“Mother Nature” is bound to be a widely praised episode of Black-ish. It deals with a sensitive issue — postpartum depression — with a deft touch and a comedic yet measured tone, much like the episodes dealing with anti-black police violence and Trump anxiety. Black-ish is an uncommonly thoughtful sitcom, and “Mother Nature” will only serve to buttress that reputation. That said, it’s also kind of a downer, which isn’t a crime in and of itself, but it’s hard to digest given how long it’s been since we’ve had a solid run of classic Black-ish.
Think about it: The penultimate episode of season three was Yara Shahidi’s backdoor pilot. That was followed by the surprisingly challenging season finale, in which the Johnson family dealt with its anxiety over Rainbow’s complicated labor. Then this year kicked off with “Juneteenth,” which, for all its heft, is the kind of ambitious stylistic departure that used to come as a season finale. Not much time has passed in the Johnsons’ world, but the audience hasn’t seen the family in its natural rhythm since April. To make the long-awaited return to the Johnson home only to find things in disarray is pretty heartbreaking.
According to Dre’s voice-over, Rainbow hasn’t been quite herself since giving birth to Devonte, and he’s struggling to pick up the slack when she’s feeling too low to do the super-mom shuffle. Initially, the script has a bit of an old-fashioned Very Special Episode structure, with Dre, Ruby, and the kids first noticing the changes in Bow without knowing the words to put to it. After a huddle with Stevens & Lido, a firm that somehow manages to service clients despite spending all its time discussing Dre’s home life, Dre wonders if Bow is dealing with postpartum and confirms his suspicions with a multiple-choice quiz from a women’s magazine.
If all “Mother Nature” did was deliver the Black-ish take on postpartum depression and the feelings of guilt and stigma it engenders, it would be an admirable episode that few would mention in a list of their favorites. But rather than follow the familiar beats of a Very Special Episode, “Mother Nature” splinters off in an unexpected way and adds new layers to a central relationship. Bow quickly agrees to seek treatment for her mood disorder, and her doctor allays any fears over tainting her breast milk with prescription antidepressants. By this point, Ruby has already concluded that Bow is just being weak, and when Bow discovers that Ruby fed the baby formula instead of her breast milk, she’s furious.
The confrontation between Bow and Ruby might be the most emotionally raw scene Black-ish has ever done. When Bow is at her best, she can take Ruby’s verbal barbs and throw them back just as hard. But now that she’s constantly sad and feels emotionally drained by a baby she hasn’t bonded to, Bow’s tolerance for her mother-in-law’s insult-comedy routine is lower than ever. Plus, the underlying issue isn’t about Rainbow’s cooking or her fashion sense — it’s her fundamental ability to raise her children. When Rainbow doesn’t seek treatment, Ruby says she’s just weak. When she does seek treatment, Ruby unilaterally decides that her milk is poisoning the baby. It’s a maddening catch-22, and Bow is right to call Ruby out.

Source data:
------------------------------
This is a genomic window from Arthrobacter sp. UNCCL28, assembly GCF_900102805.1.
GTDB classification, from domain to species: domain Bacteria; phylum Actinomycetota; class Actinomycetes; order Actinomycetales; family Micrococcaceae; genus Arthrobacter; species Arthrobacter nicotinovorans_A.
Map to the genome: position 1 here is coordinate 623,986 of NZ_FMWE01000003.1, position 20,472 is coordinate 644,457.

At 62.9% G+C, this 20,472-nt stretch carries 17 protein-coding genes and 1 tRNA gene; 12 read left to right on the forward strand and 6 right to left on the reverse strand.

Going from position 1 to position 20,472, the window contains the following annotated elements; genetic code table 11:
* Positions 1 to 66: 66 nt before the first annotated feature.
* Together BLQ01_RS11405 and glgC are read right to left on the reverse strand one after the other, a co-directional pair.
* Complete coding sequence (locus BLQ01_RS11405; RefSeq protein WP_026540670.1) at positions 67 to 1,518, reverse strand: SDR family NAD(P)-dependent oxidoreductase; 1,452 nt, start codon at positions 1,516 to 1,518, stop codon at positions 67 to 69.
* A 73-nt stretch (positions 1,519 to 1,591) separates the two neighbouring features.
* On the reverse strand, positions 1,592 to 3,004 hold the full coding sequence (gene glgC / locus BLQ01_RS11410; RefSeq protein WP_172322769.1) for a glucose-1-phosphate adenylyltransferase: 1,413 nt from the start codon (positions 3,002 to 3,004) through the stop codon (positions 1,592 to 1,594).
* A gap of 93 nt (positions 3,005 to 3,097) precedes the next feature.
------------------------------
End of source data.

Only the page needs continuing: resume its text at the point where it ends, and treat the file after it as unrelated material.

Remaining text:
Tracee Ellis Ross and Jenifer Lewis are outstanding in the scene, but I’m already resenting the talk of Emmy worthiness that will crop up around their performances. Both actresses are incredible and deserve literally all of the awards, but they’re also Emmy-worthy when they’re doing pratfalls and cracking wise. Comedy is its own discipline, so it’s frustrating to see comedic performances singled out for praise once they become dramatic performances. As amazing as Ross is here, to lavish praise on her for the most dramatic scene she’s done on the show is to minimize the amazing work she’s doing when Bow cracks herself up with a reference to “Erykah Ba-Don’t.”
In all fairness, though, these complaints are mostly about timing. At a different point in the season, an episode like “Mother Nature” wouldn’t feel like as much of a slog. But after all the heaviness and novelty of the past few episodes, a knock-down drag-out between Bow and Ruby feels like too much to bear. Especially since it ends with Bow demanding Ruby move out of the house with Dre’s full support. This show hasn’t been quite itself for a while either. It’ll be nice to finally get back to normal-ish.